New report gives voice to “devastated” NHS patients
Injured NHS patients have spoken out about the human cost of clinical negligence in a new report published as MPs examine how to cut the health service’s bill for causing harm.
The House of Commons Health and Social Care Select Committee is gathering evidence for its inquiry on NHS litigation reform.
“There is a fixation on the financial cost of clinical negligence, rather than on the human cost and the reasons why injured patients have to make a claim for compensation at all,” said Guy Forster of the Association of Personal Injury Lawyers (APIL) a not-for-profit group which campaigns on behalf of injured patients and their families.
“There are a lot of voices and opinions in any debate which concerns the NHS and patient safety, but they are almost never the voices and opinions of the patients. This is why APIL has commissioned The Value of Compensation report,” said Mr Forster, who presented evidence to the committee for APIL on Tuesday (11 January).
Patients who took part in the research, conducted by Opinium, cite mounting debt; uncertainty about their future health; isolation; abandoned careers; relationship breakdowns; and loss of independence, as some of the many far-reaching side effects of injuries sustained through failures in care.
“Patients are devastated to have trusted the NHS with their health and then have to live with the pain and suffering of an injury which should have been avoided,” said Mr Forster. “This report provides new insight on how compensation can help rebuild their lives.”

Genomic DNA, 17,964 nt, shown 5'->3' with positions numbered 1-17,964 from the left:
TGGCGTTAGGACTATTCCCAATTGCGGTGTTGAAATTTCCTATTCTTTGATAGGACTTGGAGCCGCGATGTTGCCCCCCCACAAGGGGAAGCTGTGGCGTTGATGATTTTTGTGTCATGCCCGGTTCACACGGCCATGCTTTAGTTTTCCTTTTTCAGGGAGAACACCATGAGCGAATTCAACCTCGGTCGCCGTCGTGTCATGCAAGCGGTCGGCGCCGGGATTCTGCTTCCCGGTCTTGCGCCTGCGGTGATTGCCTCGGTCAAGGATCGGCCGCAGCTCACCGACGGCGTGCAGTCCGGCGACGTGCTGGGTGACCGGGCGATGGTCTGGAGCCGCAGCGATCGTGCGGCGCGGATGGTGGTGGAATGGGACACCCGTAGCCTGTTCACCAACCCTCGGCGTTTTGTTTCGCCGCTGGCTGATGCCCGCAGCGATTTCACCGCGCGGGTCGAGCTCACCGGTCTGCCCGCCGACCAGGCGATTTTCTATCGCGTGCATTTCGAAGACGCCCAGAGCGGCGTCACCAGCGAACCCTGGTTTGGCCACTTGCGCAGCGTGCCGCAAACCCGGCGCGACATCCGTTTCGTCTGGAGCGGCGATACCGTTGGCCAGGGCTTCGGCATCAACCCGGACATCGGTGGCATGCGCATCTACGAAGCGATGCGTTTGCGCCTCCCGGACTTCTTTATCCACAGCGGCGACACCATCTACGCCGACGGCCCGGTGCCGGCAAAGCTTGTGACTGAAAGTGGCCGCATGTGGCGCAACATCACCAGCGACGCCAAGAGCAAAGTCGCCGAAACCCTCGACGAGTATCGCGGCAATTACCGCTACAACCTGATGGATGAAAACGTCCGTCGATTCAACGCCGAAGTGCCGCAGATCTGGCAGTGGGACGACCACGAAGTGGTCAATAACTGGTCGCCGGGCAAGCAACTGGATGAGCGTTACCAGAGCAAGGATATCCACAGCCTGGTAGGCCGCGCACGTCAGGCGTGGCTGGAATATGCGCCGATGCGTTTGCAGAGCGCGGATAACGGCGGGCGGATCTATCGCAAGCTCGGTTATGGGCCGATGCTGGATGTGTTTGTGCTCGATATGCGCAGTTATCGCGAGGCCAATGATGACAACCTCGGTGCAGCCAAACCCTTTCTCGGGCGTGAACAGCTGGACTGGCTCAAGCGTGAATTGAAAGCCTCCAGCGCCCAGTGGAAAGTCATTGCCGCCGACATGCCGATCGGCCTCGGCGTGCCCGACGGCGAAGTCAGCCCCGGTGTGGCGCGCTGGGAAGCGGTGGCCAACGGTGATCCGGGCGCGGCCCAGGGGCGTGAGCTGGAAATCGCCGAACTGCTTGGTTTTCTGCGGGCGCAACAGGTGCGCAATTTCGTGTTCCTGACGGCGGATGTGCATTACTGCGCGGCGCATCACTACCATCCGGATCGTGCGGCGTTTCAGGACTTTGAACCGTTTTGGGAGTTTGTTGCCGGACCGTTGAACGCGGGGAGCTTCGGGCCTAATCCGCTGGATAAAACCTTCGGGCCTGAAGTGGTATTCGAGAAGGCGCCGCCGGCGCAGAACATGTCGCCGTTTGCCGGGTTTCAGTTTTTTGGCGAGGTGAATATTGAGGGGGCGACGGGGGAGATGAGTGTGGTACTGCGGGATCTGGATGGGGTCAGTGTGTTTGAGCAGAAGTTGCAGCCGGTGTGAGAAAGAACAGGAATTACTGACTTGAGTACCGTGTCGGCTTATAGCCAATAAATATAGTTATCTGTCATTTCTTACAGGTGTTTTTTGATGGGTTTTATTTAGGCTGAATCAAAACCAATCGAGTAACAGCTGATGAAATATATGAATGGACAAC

“None of them relish having to make a claim for compensation. I cannot stress enough that the money is never, ever a ‘windfall’ for an injured patient,” he went on.
“It is obvious that full and fair compensation is critical for injured patients. It should go without saying that the cost of compensation would be cut if the harm were not caused in the first place. But it is critical that when things go wrong, injured people are cared for properly and have the chance to get back on track.”
Examples of injured patients
- Diagnosis of lyme disease in a man in his 30s was missed repeatedly over a period of six months. He had been forced to give up work due to his debilitating symptoms. Compensation helped him get back on track financially, but he has not been able to return to his career in IT. In a fast-moving tech sector, six months is long enough for skills and knowledge to become obsolete.
- LB was placed in a broken bed while giving birth to her first child. She was given an epidural. During labour, her foot dropped out of the stirrup causing nerve damage to her back. She was unable to move and spent one month in hospital. She was unable to walk for several months. Her mum took six months off work to care for LB and her new baby.
- A 36-year-old mother of four is living with a severe and incurable lung condition caused by the side-effects of medication. She lost her job and her marriage broke down. She finds it difficult to move around her home. She used her compensation to install a downstairs wetroom.